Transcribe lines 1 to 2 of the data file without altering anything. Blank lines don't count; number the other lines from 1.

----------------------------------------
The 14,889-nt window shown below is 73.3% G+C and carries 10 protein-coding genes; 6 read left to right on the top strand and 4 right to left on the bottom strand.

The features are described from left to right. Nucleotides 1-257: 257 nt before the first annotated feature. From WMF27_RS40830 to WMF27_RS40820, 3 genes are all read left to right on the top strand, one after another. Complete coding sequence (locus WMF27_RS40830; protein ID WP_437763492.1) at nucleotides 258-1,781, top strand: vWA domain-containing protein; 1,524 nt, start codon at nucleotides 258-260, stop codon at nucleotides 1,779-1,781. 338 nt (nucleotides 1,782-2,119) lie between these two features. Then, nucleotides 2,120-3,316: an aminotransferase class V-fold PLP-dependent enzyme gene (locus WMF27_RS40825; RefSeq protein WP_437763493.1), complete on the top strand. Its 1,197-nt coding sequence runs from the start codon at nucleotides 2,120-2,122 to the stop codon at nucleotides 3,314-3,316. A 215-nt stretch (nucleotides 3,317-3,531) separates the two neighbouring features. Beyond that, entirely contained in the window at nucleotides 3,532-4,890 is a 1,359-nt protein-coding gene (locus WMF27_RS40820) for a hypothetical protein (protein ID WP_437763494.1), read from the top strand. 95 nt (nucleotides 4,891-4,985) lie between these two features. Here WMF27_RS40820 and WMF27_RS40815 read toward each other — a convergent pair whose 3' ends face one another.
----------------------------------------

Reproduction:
The 14,889-nt window shown below is 73.3% G+C and carries 10 protein-coding genes; 6 read left to right on the top strand and 4 right to left on the bottom strand.

The features are described from left to right. Nucleotides 1-257: 257 nt before the first annotated feature. From WMF27_RS40830 to WMF27_RS40820, 3 genes are all read left to right on the top strand, one after another. Complete coding sequence (locus WMF27_RS40830; protein ID WP_437763492.1) at nucleotides 258-1,781, top strand: vWA domain-containing protein; 1,524 nt, start codon at nucleotides 258-260, stop codon at nucleotides 1,779-1,781. 338 nt (nucleotides 1,782-2,119) lie between these two features. Then, nucleotides 2,120-3,316: an aminotransferase class V-fold PLP-dependent enzyme gene (locus WMF27_RS40825; RefSeq protein WP_437763493.1), complete on the top strand. Its 1,197-nt coding sequence runs from the start codon at nucleotides 2,120-2,122 to the stop codon at nucleotides 3,314-3,316. A 215-nt stretch (nucleotides 3,317-3,531) separates the two neighbouring features. Beyond that, entirely contained in the window at nucleotides 3,532-4,890 is a 1,359-nt protein-coding gene (locus WMF27_RS40820) for a hypothetical protein (protein ID WP_437763494.1), read from the top strand. 95 nt (nucleotides 4,891-4,985) lie between these two features. Here WMF27_RS40820 and WMF27_RS40815 read toward each other — a convergent pair whose 3' ends face one another.